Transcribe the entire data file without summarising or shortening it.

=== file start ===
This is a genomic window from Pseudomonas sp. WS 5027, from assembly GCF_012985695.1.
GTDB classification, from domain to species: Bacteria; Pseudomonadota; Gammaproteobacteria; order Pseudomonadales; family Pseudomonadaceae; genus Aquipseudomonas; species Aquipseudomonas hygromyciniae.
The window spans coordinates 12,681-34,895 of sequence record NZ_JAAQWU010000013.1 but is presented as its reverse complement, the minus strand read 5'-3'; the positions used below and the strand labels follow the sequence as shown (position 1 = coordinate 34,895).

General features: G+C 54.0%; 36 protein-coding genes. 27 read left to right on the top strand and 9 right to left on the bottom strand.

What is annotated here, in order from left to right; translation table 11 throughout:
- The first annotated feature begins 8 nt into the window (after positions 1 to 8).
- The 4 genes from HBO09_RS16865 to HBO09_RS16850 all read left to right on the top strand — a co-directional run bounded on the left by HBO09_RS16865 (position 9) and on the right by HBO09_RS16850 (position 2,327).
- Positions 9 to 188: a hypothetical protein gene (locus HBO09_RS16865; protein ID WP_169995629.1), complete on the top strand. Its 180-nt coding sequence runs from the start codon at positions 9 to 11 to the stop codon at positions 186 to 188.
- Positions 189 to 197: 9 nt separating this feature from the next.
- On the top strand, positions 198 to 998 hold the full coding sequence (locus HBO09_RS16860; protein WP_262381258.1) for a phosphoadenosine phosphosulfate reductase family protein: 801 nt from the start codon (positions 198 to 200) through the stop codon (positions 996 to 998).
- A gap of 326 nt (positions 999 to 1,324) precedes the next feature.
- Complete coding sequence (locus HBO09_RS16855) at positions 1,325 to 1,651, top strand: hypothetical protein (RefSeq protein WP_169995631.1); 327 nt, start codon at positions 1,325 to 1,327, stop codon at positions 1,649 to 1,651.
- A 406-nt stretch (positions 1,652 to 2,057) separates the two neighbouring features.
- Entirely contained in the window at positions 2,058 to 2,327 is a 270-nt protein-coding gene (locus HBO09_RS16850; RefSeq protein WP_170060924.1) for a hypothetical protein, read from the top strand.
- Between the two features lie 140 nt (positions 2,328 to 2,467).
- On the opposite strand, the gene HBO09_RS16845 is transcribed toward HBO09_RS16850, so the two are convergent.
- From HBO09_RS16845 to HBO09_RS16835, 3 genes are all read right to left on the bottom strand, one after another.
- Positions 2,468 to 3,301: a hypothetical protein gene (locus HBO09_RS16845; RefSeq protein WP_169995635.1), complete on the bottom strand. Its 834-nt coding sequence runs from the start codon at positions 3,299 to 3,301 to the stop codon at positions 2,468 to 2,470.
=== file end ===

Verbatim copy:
This is a genomic window from Pseudomonas sp. WS 5027, from assembly GCF_012985695.1.
GTDB classification, from domain to species: Bacteria; Pseudomonadota; Gammaproteobacteria; order Pseudomonadales; family Pseudomonadaceae; genus Aquipseudomonas; species Aquipseudomonas hygromyciniae.
The window spans coordinates 12,681-34,895 of sequence record NZ_JAAQWU010000013.1 but is presented as its reverse complement, the minus strand read 5'-3'; the positions used below and the strand labels follow the sequence as shown (position 1 = coordinate 34,895).

General features: G+C 54.0%; 36 protein-coding genes. 27 read left to right on the top strand and 9 right to left on the bottom strand.

What is annotated here, in order from left to right; translation table 11 throughout:
- The first annotated feature begins 8 nt into the window (after positions 1 to 8).
- The 4 genes from HBO09_RS16865 to HBO09_RS16850 all read left to right on the top strand — a co-directional run bounded on the left by HBO09_RS16865 (position 9) and on the right by HBO09_RS16850 (position 2,327).
- Positions 9 to 188: a hypothetical protein gene (locus HBO09_RS16865; protein ID WP_169995629.1), complete on the top strand. Its 180-nt coding sequence runs from the start codon at positions 9 to 11 to the stop codon at positions 186 to 188.
- Positions 189 to 197: 9 nt separating this feature from the next.
- On the top strand, positions 198 to 998 hold the full coding sequence (locus HBO09_RS16860; protein WP_262381258.1) for a phosphoadenosine phosphosulfate reductase family protein: 801 nt from the start codon (positions 198 to 200) through the stop codon (positions 996 to 998).
- A gap of 326 nt (positions 999 to 1,324) precedes the next feature.
- Complete coding sequence (locus HBO09_RS16855) at positions 1,325 to 1,651, top strand: hypothetical protein (RefSeq protein WP_169995631.1); 327 nt, start codon at positions 1,325 to 1,327, stop codon at positions 1,649 to 1,651.
- A 406-nt stretch (positions 1,652 to 2,057) separates the two neighbouring features.
- Entirely contained in the window at positions 2,058 to 2,327 is a 270-nt protein-coding gene (locus HBO09_RS16850; RefSeq protein WP_170060924.1) for a hypothetical protein, read from the top strand.
- Between the two features lie 140 nt (positions 2,328 to 2,467).
- On the opposite strand, the gene HBO09_RS16845 is transcribed toward HBO09_RS16850, so the two are convergent.
- From HBO09_RS16845 to HBO09_RS16835, 3 genes are all read right to left on the bottom strand, one after another.
- Positions 2,468 to 3,301: a hypothetical protein gene (locus HBO09_RS16845; RefSeq protein WP_169995635.1), complete on the bottom strand. Its 834-nt coding sequence runs from the start codon at positions 3,299 to 3,301 to the stop codon at positions 2,468 to 2,470.